On the local level, the Building Energy Performance Standards CREF Amendment Act of 2022 and the Local Solar Expansion Amendment Act of 2022, if passed in the current form, could lead to push up values of SRECs (Solar Renewable Energy Credits) for the next few decades.
The DC Local Solar Expansion Act of 2022’s Impact on Solar
Those familiar with the local DC solar market know that it is driven by Solar Renewable Energy Credits (SRECs). These are production based incentives that provide ongoing revenue for solar system owners, and DC literally has the most valuable credits in the world.
The price of SRECs is determined like any other commodity: supply and demand. Supply is determined by the amount of solar installed within DC Pepcoland. Demand for these credits is largely determined by two main factors. The first is the Alternative Compliance Payment (ACP). If an electricity supplier fails to meet DC’s RPS requirements, it must pay a penalty called an Alternative Compliance Payment (ACP). However, as an alternative, electric suppliers can buy SRECs, instead of paying ACPs, which always fall below the value of the ACP for that given year. The maximum values of SRECs can never exceed the value of the ACP for that year.
In 2022 the ACP is currently valued at $500 per MWh (1,000 kilowatt-hours). This will decline to $400 in 2024 and $300 in 2029. The DC Local Solar Expansion Act holds the ACP at $500 indefinitely, which will result in higher SRECs, generating a windfall for new and existing PV system owners through 2041.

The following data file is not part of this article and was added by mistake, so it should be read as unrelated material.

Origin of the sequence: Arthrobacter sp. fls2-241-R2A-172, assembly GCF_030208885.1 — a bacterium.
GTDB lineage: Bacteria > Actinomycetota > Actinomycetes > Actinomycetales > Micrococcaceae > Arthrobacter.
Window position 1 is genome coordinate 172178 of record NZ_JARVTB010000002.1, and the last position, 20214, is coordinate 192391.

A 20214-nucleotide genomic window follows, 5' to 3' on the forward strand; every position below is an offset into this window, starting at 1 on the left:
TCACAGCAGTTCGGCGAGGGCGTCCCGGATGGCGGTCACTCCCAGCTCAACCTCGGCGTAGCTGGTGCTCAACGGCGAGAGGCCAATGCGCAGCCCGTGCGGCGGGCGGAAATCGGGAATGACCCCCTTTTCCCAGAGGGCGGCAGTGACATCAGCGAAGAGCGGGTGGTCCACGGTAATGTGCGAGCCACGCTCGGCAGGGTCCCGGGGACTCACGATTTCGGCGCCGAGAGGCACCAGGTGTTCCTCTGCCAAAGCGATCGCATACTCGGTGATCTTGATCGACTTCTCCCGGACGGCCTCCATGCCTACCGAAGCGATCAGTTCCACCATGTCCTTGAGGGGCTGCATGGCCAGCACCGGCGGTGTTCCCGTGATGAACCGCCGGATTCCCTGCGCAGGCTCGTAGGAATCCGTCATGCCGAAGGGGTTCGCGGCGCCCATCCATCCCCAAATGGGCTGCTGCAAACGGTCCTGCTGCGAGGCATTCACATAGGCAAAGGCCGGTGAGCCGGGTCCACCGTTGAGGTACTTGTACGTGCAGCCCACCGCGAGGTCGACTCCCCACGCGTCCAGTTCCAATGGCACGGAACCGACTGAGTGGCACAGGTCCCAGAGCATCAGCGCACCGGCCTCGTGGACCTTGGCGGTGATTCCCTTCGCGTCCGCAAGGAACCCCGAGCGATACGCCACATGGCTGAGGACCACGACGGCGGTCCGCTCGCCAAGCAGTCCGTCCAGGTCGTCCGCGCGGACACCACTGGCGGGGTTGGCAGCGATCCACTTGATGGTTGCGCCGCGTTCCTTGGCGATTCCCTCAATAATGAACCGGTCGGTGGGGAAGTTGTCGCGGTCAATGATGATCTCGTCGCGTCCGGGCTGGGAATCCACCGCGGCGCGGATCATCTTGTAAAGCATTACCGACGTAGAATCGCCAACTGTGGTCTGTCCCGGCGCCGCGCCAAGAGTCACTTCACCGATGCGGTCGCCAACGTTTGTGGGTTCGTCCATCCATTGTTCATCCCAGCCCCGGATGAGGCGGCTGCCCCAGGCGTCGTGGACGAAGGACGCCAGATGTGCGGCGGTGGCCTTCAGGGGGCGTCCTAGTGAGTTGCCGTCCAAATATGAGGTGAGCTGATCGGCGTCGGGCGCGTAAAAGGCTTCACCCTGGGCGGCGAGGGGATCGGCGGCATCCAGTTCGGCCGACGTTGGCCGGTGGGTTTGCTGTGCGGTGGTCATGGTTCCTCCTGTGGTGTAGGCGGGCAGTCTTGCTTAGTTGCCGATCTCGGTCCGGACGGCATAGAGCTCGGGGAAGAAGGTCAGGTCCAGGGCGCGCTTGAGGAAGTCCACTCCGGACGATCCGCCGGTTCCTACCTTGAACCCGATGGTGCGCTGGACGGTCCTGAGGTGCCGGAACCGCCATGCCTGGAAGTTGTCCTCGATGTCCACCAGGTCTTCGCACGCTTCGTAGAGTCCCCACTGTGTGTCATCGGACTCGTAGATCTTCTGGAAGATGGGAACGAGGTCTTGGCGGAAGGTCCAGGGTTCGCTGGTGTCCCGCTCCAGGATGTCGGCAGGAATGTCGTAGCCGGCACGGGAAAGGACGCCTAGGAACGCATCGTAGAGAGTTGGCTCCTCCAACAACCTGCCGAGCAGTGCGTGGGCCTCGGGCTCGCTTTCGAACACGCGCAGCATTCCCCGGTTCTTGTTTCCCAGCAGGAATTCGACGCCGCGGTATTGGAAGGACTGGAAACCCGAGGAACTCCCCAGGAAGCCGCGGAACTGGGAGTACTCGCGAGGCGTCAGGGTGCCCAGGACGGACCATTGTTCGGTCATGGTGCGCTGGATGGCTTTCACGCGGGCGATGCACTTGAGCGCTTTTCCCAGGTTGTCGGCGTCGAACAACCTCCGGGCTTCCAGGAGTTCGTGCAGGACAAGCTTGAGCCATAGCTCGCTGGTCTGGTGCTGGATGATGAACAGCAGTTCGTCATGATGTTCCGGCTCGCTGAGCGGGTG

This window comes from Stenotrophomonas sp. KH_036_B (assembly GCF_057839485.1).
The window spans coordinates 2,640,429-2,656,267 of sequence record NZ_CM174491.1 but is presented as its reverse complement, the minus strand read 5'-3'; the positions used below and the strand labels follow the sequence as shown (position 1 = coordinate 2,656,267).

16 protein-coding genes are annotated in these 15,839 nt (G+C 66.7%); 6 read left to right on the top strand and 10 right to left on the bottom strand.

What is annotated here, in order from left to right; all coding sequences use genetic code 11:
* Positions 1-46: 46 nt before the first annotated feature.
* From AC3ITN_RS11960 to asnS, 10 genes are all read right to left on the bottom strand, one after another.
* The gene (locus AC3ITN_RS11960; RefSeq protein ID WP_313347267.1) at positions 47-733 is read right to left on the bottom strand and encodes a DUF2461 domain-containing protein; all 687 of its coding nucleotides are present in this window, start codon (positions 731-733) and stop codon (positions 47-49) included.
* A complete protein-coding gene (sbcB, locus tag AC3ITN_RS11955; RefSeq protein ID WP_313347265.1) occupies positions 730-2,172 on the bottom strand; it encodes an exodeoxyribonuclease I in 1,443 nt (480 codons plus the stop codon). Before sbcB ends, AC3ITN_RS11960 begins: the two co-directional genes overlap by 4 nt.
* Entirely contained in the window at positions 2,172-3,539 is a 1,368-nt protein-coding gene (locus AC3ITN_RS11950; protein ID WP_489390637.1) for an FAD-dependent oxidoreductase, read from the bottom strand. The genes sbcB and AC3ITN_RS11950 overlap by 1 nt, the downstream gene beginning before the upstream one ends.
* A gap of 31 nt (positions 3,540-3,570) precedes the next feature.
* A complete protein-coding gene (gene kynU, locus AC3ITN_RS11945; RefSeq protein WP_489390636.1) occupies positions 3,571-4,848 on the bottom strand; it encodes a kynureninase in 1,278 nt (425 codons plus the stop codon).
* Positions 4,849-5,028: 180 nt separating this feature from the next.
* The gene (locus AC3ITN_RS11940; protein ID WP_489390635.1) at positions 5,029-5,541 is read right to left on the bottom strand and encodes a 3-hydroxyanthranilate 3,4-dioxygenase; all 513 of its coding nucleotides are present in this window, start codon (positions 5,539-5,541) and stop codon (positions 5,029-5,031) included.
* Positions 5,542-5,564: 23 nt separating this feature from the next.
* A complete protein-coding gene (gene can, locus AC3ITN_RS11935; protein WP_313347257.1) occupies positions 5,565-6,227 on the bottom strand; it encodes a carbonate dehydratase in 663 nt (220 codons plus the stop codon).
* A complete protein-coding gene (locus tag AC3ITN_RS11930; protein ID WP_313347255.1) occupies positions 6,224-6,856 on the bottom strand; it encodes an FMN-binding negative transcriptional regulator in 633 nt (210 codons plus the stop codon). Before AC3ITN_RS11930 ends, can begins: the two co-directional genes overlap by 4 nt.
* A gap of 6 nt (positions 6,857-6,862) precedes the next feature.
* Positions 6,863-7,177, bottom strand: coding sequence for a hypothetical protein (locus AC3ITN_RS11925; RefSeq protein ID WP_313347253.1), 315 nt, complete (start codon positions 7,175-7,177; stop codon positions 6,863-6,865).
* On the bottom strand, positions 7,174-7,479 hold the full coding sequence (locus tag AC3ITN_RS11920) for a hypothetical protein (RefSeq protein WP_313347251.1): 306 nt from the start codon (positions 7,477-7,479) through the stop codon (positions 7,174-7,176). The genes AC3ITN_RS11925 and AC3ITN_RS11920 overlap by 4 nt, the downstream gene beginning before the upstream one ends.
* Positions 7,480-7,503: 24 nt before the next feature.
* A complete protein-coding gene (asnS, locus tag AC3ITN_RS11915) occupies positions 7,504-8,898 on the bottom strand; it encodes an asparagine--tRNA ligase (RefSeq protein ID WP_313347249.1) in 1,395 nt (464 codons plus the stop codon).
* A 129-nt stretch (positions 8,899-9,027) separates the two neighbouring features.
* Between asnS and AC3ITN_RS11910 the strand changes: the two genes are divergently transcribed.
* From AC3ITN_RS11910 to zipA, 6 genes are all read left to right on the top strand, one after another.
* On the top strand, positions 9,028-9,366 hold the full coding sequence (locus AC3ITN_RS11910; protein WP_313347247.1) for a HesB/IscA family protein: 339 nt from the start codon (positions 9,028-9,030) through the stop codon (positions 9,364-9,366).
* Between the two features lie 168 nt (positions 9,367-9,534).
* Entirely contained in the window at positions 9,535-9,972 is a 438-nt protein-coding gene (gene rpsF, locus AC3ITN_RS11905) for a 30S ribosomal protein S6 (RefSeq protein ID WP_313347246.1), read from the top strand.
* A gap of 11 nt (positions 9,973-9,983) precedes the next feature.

Finally, this Act is also proposing an increase to the DC Solar Carve-Out, from 10% to 15% by 2041. The Solar Carve-Out is a goal for the percentage of all electricity consumed in DC Pepcoland should come from local solar PV which gradually increases over time. For 2022, the goal is 2.6% and we appear to have already hit this goal, which explains the recent downturn in DC SREC prices. Whenever the total supply of solar generators comes close to or exceeds the DC Solar Carve-Out milestone for that year, prices drop as supply outstrips demand. Increasing the total goal by a factor of 50% will ensure long term price stability and create a windfall profit for both new and existing solar PV system owners.
Caption: The red line reflects the current solar carveout, while the black line represents the total amount of installed solar in DC Pepco. Source: DC Public Service Commission
DC’s Building Energy Performance Standards CREF Amendment Act of 2022
DC Council is also considering passing Bill 24-938, Building Energy Performance Standards CREF Amendment Act. While narrower in focus, this amendment could be a lifesaver for buildings that are subject to BEPS (Building Energy Performance Standards) and especially for condos, co-ops, and apartment buildings.
Firstly, “CREF” stands for a “Community Renewable Energy Facility,” more commonly referred to as, “a Community Solar System”. This type of system is ideal for a building with a large roof but small common area meter usage, such as a multifamily building that is individually metered. Currently, buildings get little to no credit for a CREF system from a BEPS perspective as the clean energy can be subscribed to offsite consumers. This amendment, if passed, will change current law to allow property owners with CREF systems to count their clean energy production to the same amount that traditional solar arrays connected to existing Pepco meters will (Net Energy Metered or “NEM” systems).
How You Can Help Pass These Bills!
Honeydew Energy Advisors will be testifying in support of both of these solar friendly bills. Please consider offering your support in written statements or live at the hearing on October 3rd, which will be live streamed at https://dccouncil.us/.
If you’d like to help support the local solar industry and solar system owners in the District, you can sign up by contacting Councilmember Mary Cheh.
Even if the local bills don’t pass or are watered down, the new federal legislation will make investing in solar energy systems even more lucrative and we are very proud of the District of Columbia for being a leader in the global climate struggle.